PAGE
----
Friday June 30, 1989
It’s 12:36 a.m. and I’m screaming because I am now alive.
Psychoanalyst Otto Rank called it “the trauma of birth,” because no matter how you exited the womb, no matter how beautiful it may have been, you were, one way or another, torn from a sheltered world and entered into a hostile one. You were cut from your provider, your protector – your mother. And that shocking separation, Rank believed, impacted your psyche so much that the anxiety of becoming human has the potential to last until your last breath is taken.
“What a cute baby I was,” I said to my mom this past Christmas Eve, thirty and a half years after the trauma of my birth. I held up a framed portrait of myself as an infant. I asked, only partly joking, if it was the last picture taken of me smiling as a child.
“You stopped smiling when you were two,” she said. I couldn’t tell if she was kidding or not, though she had already once told me that she first thought I was depressed when I was two. “Actually you stopped smiling when you were sixteen-months-old,” she added. I knew now that she wasn’t kidding.
“Isn’t that when Dad moved out?” I asked, already knowing.
And so there I was, with another separation, sixteen months after the first.
But could those separations still live with me three decades later? Or is my brain just wired differently? Not everybody lives with depression and anxiety, but we all, as far as I know, were born.
Sunday December 30, 2018
It’s the early afternoon and I’m screaming because I can’t find my cat.
The National Institute of Mental Health defines Post-Traumatic Stress Disorder as a disorder “that develops in some people who have experienced a shocking, scary, or dangerous event.” The psychiatry definition of trauma, itself, is “an experience that produces psychological injury or pain.” We’ve all experienced that, right? Pain. So why is it that some of us are more susceptible to Post-Traumatic Stress Disorder, better known as PTSD?
I was diagnosed with PTSD in the Spring of 2019, a few months after the events that shattered my world. In between the events and the diagnosis, I’d also be diagnosed with Major Depressive Disorder and Generalized Anxiety Disorder. And in between the events, I couldn’t find my cat.
I adopted Brady from a shelter in 2007. He lived with me in North Carolina, but when I made the move to California, he stayed with my mom in New York. I move around too much and am currently without a yard, which he loves. At age 12, he’s perfectly content where he is. I, on the other hand, miss him like crazy. So when I couldn’t find him shortly before I was to leave for the airport, all hell broke loose.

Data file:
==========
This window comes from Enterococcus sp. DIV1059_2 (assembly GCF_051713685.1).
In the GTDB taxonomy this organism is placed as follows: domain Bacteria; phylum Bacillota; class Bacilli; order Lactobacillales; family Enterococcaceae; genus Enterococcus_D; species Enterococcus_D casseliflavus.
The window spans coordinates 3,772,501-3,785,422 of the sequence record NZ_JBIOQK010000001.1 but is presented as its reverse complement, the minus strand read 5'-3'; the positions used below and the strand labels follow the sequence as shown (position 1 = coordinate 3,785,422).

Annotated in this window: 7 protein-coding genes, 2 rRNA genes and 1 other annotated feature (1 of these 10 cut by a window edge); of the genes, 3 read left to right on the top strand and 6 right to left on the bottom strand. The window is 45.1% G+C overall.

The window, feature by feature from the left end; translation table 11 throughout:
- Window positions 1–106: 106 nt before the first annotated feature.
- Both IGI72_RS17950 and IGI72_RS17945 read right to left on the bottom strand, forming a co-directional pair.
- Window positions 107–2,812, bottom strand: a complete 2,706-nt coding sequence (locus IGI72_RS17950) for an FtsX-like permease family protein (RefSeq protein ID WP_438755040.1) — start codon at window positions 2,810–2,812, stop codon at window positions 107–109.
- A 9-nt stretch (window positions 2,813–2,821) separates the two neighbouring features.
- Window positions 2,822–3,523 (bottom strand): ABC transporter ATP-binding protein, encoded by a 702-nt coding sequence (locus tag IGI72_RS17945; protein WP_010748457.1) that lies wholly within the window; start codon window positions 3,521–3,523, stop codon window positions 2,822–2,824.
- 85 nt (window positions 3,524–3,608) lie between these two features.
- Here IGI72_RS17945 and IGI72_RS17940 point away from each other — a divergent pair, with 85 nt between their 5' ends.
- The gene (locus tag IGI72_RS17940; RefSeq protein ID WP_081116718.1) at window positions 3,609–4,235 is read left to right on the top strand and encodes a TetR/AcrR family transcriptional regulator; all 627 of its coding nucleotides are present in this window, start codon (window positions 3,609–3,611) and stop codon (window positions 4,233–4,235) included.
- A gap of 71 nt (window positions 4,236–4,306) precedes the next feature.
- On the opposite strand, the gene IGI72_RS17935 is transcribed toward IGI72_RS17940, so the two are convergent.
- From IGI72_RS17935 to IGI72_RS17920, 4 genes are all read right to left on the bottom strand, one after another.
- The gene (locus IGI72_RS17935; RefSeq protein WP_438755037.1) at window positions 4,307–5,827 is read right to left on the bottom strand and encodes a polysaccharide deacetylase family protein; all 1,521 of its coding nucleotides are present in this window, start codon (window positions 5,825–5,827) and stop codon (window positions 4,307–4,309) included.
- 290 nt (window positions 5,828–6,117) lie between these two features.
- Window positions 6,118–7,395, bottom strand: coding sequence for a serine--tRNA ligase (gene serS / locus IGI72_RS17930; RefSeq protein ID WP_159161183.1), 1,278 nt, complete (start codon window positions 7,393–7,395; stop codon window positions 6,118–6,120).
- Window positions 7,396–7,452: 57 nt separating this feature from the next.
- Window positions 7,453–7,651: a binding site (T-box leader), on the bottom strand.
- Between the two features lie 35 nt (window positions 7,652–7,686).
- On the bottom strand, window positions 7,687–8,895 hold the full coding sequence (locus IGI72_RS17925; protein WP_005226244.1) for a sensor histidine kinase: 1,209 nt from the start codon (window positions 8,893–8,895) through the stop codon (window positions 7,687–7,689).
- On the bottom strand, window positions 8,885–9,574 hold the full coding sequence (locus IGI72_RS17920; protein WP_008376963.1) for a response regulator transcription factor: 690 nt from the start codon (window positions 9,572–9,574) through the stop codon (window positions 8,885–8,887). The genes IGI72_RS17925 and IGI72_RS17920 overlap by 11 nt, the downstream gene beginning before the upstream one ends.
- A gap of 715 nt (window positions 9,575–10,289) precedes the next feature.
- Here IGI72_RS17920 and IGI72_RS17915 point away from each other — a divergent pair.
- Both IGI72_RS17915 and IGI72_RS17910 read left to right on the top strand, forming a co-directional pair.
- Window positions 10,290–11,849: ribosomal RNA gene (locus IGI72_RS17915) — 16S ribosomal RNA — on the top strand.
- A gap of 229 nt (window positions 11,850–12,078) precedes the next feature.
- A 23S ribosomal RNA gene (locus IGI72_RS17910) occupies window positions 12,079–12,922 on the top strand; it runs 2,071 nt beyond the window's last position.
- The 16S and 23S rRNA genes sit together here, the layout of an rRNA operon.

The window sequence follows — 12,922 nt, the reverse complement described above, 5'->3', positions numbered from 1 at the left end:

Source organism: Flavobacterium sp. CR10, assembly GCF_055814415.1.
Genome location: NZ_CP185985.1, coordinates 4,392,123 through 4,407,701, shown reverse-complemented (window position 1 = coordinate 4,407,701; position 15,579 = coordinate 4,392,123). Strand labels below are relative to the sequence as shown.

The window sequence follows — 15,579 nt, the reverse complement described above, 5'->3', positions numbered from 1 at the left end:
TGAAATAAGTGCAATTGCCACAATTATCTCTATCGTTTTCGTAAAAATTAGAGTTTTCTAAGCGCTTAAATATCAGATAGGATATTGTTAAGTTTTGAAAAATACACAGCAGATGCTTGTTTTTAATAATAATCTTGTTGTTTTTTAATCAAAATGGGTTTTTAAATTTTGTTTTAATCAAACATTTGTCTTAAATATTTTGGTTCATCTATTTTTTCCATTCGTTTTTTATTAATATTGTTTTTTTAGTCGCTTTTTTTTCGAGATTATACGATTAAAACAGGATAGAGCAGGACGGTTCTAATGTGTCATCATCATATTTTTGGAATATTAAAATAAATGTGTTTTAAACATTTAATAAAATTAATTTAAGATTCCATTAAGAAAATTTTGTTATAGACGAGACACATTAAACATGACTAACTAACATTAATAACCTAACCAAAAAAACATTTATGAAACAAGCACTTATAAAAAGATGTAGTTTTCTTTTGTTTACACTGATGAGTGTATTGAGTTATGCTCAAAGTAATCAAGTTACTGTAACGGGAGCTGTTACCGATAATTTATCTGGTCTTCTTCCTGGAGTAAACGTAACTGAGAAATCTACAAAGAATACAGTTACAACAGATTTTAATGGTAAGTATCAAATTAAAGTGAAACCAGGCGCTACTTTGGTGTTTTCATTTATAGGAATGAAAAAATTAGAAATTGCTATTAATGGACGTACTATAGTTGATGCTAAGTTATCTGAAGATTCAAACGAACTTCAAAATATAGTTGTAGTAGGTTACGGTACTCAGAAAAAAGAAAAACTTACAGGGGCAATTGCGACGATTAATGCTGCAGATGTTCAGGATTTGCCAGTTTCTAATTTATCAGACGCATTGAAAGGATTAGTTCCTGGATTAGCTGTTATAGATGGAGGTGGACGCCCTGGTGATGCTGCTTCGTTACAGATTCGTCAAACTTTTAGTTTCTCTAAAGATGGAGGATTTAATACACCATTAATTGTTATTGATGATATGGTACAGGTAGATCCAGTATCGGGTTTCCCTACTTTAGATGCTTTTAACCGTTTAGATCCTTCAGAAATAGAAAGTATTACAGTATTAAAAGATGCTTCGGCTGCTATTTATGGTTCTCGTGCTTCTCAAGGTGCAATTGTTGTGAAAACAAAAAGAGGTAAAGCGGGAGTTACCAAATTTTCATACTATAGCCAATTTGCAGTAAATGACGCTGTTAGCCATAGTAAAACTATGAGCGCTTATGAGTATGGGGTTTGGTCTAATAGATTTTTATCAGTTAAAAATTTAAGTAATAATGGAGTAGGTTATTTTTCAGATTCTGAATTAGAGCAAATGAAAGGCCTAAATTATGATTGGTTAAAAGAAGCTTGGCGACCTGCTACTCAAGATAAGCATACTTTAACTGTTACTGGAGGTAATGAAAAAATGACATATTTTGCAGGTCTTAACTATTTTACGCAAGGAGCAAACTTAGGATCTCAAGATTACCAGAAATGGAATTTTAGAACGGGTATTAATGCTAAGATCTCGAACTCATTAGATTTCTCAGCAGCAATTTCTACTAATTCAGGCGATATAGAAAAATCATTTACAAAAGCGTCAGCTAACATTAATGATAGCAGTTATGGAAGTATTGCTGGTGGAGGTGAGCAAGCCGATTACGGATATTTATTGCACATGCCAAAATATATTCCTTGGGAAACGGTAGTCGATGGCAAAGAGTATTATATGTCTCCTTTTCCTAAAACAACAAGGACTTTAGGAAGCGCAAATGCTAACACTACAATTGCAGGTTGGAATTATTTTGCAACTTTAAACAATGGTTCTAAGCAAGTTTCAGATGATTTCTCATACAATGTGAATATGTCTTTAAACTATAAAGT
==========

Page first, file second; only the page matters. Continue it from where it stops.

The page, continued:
I’d already had three massive anxiety attacks that week, but I was still numb. I lived in my childhood bed, having hopped on a plane back east the morning after what, at the time, had been the worst night of my life. I couldn’t breathe and being awake was excruciating. My stomach sunk inward and I was disappearing into nothingness. I was practically dead.
Brady wasn’t immune to my mood, but it’s not why he was in the basement. He loves it down there, but it’s full of junk and I hate not knowing what he could get into. I also hate not knowing where he is, and in the basement, there’s just too many places to hide.
I screamed and threw whatever was in front of me, wreaking havoc amongst the ruin. I sat on the floor and wailed in a way I hadn’t in twenty-nine and a half years, since the trauma of my birth. But was it because I couldn’t find my cat? Or was it because my heart had been smashed to smithereens, and I hadn’t yet felt it, I hadn’t yet cried?
I don’t know how long this lasted, but I do remember looking up at the top of the stairs and seeing Brady, big and grey with green eyes like gemstones. He sat and stared, wondering what the hell all the ruckus was about. I ran to him and held him like our lives depended on it. I couldn’t bear another separation.
My psychiatrist would later say that I was already exhibiting signs of PTSD that week. Was it four and a half years in the making? Since the day I first laid eyes on the other half of my nightmare. Or was it twenty-nine and a half years? Since the day I was born. All I know is the layers of the human psyche are too complex to pull back, especially when they make you physically dizzy. But it hasn’t stopped me from trying.
What I don’t have questions about is why I broke down the way I did on that day I couldn’t find Brady. It was the pin to my over-inflated balloon. BOOM, there I went. At least until I became numb again, a numb deflated balloon.
Living with mental illnesses does not make me weak. On the contrary, the past few years, 2019 especially, have reminded me of my strength. Does it come from my soul? Or from my chemically imbalanced brain? I imagine a bit of each. The human’s capacity to tolerate emotional pain and heartbreak is incredible.
Maybe we truly were born into trauma. Maybe it came from the literal process of birth, or maybe it was already imprinted into our DNA. Again, I imagine a bit of each. But for most, death is a long way off from birth, so perhaps what they say is true: what doesn’t kill you makes you stronger.